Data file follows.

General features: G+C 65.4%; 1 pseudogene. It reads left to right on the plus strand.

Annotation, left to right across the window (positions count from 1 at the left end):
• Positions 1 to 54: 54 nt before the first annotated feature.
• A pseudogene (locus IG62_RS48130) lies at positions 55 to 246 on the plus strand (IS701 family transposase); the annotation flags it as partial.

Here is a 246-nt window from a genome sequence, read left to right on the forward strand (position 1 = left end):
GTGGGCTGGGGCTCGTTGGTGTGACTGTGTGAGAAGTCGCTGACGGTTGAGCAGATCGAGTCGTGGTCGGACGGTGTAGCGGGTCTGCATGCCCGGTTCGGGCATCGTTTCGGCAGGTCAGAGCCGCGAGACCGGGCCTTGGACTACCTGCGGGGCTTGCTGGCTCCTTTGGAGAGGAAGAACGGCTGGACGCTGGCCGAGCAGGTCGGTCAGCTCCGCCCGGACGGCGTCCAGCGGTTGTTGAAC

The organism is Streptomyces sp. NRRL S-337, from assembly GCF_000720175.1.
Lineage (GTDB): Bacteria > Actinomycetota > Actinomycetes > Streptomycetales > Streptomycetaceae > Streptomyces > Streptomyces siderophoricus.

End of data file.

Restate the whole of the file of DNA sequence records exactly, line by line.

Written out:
General features: G+C 65.4%; 1 pseudogene. It reads left to right on the plus strand.

Annotation, left to right across the window (positions count from 1 at the left end):
• Positions 1 to 54: 54 nt before the first annotated feature.
• A pseudogene (locus IG62_RS48130) lies at positions 55 to 246 on the plus strand (IS701 family transposase); the annotation flags it as partial.

Here is a 246-nt window from a genome sequence, read left to right on the forward strand (position 1 = left end):
GTGGGCTGGGGCTCGTTGGTGTGACTGTGTGAGAAGTCGCTGACGGTTGAGCAGATCGAGTCGTGGTCGGACGGTGTAGCGGGTCTGCATGCCCGGTTCGGGCATCGTTTCGGCAGGTCAGAGCCGCGAGACCGGGCCTTGGACTACCTGCGGGGCTTGCTGGCTCCTTTGGAGAGGAAGAACGGCTGGACGCTGGCCGAGCAGGTCGGTCAGCTCCGCCCGGACGGCGTCCAGCGGTTGTTGAAC

The organism is Streptomyces sp. NRRL S-337, from assembly GCF_000720175.1.
Lineage (GTDB): Bacteria > Actinomycetota > Actinomycetes > Streptomycetales > Streptomycetaceae > Streptomyces > Streptomyces siderophoricus.